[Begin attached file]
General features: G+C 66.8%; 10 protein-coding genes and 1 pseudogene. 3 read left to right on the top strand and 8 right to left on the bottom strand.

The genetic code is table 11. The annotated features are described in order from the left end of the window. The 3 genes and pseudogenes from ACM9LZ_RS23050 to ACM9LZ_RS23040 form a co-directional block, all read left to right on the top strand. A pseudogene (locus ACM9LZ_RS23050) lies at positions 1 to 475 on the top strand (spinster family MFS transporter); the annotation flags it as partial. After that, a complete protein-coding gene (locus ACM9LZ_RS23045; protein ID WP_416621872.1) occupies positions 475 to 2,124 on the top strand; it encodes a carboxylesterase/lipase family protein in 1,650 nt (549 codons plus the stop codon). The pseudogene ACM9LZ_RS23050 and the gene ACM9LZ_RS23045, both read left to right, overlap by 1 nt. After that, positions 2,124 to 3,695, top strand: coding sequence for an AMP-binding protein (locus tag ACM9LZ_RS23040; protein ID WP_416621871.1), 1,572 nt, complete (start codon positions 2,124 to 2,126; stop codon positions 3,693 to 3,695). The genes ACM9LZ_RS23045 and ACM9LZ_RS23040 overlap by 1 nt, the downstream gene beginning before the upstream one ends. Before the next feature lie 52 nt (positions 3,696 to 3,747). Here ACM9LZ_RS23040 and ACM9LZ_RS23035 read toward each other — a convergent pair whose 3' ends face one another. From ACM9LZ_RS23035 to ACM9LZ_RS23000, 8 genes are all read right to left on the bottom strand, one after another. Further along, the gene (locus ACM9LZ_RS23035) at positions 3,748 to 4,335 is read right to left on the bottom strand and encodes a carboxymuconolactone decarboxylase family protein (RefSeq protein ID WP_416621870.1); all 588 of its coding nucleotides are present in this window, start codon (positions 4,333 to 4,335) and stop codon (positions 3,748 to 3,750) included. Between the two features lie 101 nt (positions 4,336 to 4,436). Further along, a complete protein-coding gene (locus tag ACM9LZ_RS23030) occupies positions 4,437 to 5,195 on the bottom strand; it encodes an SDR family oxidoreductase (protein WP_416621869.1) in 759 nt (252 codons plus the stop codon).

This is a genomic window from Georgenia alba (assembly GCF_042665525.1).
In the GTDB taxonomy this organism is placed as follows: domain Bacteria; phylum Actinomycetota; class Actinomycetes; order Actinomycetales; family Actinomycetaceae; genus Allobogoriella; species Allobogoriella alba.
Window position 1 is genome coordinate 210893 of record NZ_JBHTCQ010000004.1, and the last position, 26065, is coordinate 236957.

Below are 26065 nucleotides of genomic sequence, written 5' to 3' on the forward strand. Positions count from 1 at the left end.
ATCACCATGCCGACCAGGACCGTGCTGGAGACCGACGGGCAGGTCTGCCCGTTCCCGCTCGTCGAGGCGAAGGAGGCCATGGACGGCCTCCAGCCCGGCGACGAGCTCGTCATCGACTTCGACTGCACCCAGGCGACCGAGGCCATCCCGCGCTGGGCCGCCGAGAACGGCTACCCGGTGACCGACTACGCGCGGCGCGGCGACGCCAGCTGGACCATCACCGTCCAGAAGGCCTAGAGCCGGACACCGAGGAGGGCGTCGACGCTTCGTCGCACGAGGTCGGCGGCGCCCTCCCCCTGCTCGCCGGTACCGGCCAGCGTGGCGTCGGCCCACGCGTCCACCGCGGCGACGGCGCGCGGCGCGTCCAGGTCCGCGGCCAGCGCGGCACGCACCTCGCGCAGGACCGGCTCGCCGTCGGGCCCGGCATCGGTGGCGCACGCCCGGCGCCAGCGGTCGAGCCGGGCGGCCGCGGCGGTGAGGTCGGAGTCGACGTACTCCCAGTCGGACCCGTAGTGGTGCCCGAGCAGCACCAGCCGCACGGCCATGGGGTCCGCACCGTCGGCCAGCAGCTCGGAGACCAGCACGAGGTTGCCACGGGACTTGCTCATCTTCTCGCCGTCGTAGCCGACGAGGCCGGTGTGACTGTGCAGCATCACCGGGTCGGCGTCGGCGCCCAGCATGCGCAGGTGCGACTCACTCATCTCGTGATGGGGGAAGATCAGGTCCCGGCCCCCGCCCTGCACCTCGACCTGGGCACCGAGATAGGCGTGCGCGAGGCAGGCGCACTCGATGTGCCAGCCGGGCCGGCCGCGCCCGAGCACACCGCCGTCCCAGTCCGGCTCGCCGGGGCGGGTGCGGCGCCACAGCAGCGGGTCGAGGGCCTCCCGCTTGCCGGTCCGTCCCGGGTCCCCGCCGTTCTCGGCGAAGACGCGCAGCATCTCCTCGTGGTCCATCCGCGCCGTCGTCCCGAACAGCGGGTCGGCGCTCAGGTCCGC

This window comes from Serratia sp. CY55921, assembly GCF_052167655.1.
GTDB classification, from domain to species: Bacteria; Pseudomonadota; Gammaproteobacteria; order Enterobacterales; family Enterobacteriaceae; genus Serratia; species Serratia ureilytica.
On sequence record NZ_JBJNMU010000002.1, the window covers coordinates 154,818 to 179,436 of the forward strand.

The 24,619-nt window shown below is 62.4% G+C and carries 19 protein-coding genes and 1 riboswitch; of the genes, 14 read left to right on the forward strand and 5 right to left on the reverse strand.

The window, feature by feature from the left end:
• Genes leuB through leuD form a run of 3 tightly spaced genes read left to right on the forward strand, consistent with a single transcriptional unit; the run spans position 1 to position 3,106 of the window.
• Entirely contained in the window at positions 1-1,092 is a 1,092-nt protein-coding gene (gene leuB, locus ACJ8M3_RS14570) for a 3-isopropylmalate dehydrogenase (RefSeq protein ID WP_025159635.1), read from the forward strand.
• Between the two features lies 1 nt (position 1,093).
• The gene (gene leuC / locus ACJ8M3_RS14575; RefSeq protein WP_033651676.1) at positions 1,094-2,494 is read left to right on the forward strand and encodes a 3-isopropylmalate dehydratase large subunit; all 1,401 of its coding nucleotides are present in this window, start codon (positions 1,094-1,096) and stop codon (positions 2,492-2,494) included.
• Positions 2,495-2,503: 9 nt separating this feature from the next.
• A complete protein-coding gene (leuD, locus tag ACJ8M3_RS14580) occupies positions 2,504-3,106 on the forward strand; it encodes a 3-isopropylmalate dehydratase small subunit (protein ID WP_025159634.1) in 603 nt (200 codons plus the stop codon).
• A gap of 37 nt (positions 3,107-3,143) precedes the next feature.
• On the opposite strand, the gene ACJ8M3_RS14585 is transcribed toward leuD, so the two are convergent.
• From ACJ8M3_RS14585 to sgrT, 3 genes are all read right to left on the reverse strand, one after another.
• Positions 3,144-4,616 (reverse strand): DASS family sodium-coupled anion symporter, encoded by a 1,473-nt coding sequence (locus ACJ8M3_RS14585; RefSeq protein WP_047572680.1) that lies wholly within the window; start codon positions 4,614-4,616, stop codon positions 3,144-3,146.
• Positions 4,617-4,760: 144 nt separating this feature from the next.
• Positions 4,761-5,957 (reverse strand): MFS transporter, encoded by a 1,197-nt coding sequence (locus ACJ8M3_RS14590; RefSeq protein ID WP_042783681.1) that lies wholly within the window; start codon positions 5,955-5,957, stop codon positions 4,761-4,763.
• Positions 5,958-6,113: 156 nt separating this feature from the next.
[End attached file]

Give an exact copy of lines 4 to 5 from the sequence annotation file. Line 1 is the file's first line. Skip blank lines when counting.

In the GTDB taxonomy this organism is placed as follows: domain Bacteria; phylum Actinomycetota; class Actinomycetes; order Actinomycetales; family Actinomycetaceae; genus Allobogoriella; species Allobogoriella alba.
Window position 1 is genome coordinate 210893 of record NZ_JBHTCQ010000004.1, and the last position, 26065, is coordinate 236957.